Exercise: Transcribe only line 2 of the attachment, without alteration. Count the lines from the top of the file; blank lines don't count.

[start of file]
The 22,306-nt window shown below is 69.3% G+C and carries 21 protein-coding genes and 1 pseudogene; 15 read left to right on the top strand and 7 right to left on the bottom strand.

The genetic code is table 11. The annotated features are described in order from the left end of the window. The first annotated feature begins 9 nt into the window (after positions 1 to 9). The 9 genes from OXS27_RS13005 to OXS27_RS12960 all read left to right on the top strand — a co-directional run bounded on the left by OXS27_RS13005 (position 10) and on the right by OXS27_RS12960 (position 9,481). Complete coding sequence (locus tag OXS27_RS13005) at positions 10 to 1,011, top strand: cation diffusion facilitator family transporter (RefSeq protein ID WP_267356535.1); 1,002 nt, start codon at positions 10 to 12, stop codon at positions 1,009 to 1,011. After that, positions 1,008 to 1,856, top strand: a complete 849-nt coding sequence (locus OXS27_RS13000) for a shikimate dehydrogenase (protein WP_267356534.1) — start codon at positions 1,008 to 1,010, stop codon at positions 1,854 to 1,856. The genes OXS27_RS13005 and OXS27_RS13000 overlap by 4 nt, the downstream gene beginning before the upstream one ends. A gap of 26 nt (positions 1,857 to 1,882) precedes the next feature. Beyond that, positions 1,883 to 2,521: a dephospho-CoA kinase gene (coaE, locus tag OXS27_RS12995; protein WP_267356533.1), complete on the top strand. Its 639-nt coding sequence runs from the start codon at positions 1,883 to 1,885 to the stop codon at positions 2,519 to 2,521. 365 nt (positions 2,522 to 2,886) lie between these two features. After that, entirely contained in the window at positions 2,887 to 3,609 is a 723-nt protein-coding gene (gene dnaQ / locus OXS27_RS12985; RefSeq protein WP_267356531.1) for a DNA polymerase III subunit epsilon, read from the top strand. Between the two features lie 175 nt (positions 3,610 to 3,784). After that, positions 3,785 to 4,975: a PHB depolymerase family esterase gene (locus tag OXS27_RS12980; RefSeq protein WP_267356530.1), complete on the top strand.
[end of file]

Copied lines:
The genetic code is table 11. The annotated features are described in order from the left end of the window. The first annotated feature begins 9 nt into the window (after positions 1 to 9). The 9 genes from OXS27_RS13005 to OXS27_RS12960 all read left to right on the top strand — a co-directional run bounded on the left by OXS27_RS13005 (position 10) and on the right by OXS27_RS12960 (position 9,481). Complete coding sequence (locus tag OXS27_RS13005) at positions 10 to 1,011, top strand: cation diffusion facilitator family transporter (RefSeq protein ID WP_267356535.1); 1,002 nt, start codon at positions 10 to 12, stop codon at positions 1,009 to 1,011. After that, positions 1,008 to 1,856, top strand: a complete 849-nt coding sequence (locus OXS27_RS13000) for a shikimate dehydrogenase (protein WP_267356534.1) — start codon at positions 1,008 to 1,010, stop codon at positions 1,854 to 1,856. The genes OXS27_RS13005 and OXS27_RS13000 overlap by 4 nt, the downstream gene beginning before the upstream one ends. A gap of 26 nt (positions 1,857 to 1,882) precedes the next feature. Beyond that, positions 1,883 to 2,521: a dephospho-CoA kinase gene (coaE, locus tag OXS27_RS12995; protein WP_267356533.1), complete on the top strand. Its 639-nt coding sequence runs from the start codon at positions 1,883 to 1,885 to the stop codon at positions 2,519 to 2,521. 365 nt (positions 2,522 to 2,886) lie between these two features. After that, entirely contained in the window at positions 2,887 to 3,609 is a 723-nt protein-coding gene (gene dnaQ / locus OXS27_RS12985; RefSeq protein WP_267356531.1) for a DNA polymerase III subunit epsilon, read from the top strand. Between the two features lie 175 nt (positions 3,610 to 3,784). After that, positions 3,785 to 4,975: a PHB depolymerase family esterase gene (locus tag OXS27_RS12980; RefSeq protein WP_267356530.1), complete on the top strand.